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The World Journal of Surgery retracted an article for plagiarism and discovered that it was written not by the authors, but by a professional medical writer, reports  journalist Adam Marcus on the blog Retraction Watch.

Marcus sharpens his sardonic attack by pointing out an earlier study by a medical communications group, which argued that hiring medical writers is the best insurance against an article retraction.

The Retraction Watch piece reads much like “Man bites dog,” “Line editor can’t spell,” or “Angry patrons shush loud librarians.” Its humor is clearly derived at the expense of mocking others.

A good joke always has an element of truth or plausibility behind it, which is partly what makes it funny. Some of our most popular April Fool’s headlines, such as Librarian Caught in Bed with Book or Mergers Create Über Publisher contained elements close enough for the reader to suspend belief. At the same time, they poke fun at underlying fears — that commercial publishers will become even more powerful, or that librarians are embarrassed to align themselves with traditional media — to evoke a sardonic smile.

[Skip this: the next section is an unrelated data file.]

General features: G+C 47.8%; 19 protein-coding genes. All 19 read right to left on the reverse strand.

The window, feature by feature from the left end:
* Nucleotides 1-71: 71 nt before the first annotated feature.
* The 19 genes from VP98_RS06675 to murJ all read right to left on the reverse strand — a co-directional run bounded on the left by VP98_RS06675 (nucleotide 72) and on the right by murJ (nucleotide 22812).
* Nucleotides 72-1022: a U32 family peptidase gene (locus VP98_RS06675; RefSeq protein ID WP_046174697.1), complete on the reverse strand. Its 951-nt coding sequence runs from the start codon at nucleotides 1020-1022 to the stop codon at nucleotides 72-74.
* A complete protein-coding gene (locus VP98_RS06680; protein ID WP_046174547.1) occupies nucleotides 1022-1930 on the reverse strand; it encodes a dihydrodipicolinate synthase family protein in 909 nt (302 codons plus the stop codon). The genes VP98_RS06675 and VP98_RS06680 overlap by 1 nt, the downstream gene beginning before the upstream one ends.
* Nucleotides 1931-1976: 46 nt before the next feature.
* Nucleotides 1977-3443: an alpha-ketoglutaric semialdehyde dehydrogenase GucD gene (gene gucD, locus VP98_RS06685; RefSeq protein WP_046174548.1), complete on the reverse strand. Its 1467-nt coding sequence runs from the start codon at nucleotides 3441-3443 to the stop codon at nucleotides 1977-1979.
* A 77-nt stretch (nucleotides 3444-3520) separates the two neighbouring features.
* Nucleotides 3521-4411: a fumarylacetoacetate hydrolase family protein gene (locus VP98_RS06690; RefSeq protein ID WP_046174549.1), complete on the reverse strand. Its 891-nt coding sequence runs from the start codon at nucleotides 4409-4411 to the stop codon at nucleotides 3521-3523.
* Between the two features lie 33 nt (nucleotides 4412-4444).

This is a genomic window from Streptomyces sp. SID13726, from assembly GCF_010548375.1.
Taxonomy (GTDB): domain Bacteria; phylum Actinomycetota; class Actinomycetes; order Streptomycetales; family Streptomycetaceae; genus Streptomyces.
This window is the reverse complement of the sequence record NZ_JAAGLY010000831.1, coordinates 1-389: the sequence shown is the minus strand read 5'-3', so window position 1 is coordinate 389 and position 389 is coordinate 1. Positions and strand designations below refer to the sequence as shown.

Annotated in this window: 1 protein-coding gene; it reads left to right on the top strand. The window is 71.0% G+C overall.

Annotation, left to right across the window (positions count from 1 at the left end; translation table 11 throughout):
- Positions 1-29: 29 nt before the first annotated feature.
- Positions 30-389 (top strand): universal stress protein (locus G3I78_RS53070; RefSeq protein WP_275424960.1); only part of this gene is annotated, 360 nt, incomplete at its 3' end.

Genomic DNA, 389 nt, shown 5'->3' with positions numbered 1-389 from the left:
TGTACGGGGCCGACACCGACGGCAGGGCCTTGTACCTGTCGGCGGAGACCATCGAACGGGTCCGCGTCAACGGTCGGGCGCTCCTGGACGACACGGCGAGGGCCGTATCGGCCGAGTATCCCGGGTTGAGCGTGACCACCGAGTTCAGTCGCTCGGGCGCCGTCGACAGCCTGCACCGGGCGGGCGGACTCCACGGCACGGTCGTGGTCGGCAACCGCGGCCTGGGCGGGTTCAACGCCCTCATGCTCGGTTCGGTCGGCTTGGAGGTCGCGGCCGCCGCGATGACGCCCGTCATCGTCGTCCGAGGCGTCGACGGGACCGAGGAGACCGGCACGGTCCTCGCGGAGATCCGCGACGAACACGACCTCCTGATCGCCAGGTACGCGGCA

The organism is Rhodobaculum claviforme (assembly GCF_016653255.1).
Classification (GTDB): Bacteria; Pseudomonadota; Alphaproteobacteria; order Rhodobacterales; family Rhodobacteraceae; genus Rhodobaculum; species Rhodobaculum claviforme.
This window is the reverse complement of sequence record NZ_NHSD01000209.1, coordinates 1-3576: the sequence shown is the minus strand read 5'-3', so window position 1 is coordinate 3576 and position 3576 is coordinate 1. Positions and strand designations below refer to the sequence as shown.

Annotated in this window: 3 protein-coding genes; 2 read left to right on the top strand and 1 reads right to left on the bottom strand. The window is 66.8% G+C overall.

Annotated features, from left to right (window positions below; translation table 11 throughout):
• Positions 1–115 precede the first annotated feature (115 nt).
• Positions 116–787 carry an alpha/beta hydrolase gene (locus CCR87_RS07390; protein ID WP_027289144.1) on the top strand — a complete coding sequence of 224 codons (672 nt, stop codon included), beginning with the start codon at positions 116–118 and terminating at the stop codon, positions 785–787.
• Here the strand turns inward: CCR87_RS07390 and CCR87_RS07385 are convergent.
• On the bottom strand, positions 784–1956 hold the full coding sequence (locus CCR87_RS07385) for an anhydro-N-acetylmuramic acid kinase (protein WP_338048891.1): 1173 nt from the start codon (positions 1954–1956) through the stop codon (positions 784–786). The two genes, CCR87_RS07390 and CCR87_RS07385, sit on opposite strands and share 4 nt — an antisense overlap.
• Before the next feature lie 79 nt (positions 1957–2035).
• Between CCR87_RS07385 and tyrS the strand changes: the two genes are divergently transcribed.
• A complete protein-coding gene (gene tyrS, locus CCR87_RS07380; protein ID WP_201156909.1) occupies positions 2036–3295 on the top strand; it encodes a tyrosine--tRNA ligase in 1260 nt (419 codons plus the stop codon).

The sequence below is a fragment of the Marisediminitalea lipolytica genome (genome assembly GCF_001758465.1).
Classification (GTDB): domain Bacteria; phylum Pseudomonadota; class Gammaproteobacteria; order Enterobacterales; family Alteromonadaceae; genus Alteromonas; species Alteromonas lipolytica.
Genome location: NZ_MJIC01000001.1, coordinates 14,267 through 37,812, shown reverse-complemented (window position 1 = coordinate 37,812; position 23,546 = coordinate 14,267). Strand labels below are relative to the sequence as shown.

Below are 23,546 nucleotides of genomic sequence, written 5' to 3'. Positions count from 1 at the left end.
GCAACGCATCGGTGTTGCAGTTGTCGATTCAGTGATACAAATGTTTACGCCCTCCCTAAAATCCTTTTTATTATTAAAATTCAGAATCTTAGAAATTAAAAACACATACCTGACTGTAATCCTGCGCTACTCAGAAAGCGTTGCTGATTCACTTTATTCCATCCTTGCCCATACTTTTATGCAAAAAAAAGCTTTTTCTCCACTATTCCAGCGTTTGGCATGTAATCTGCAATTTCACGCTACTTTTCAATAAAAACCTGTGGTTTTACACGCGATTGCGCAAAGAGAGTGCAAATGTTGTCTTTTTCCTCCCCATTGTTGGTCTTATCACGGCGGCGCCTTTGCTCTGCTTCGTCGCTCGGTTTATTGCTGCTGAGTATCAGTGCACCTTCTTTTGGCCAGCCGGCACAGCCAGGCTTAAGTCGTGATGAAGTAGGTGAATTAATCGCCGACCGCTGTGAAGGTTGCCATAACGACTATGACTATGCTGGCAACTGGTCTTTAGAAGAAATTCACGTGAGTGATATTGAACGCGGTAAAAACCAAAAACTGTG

Others poke fun at serious organizations or individuals, like putting CrossRef’s Geoff Bilder on the body of a runway model (CrossDress: A New Fashion-Forward Service Where Social Media Meets Glamor). Here, humor is derived by taking swipes at authority.

Plagiarism itself is not a funny topic, but it can be crafted into hysterics when used to attack someone in power. The former German defense minister, Karl-Theodor zu Guttenberg, was accused recently of plagiarizing large sections of his 2006 doctoral dissertation, an accusation that earned him several nicknames by the German press, including “Baron Cut-and-Paste,” “Zu Copyberg” and “Zu Googleberg” according to the BBC News.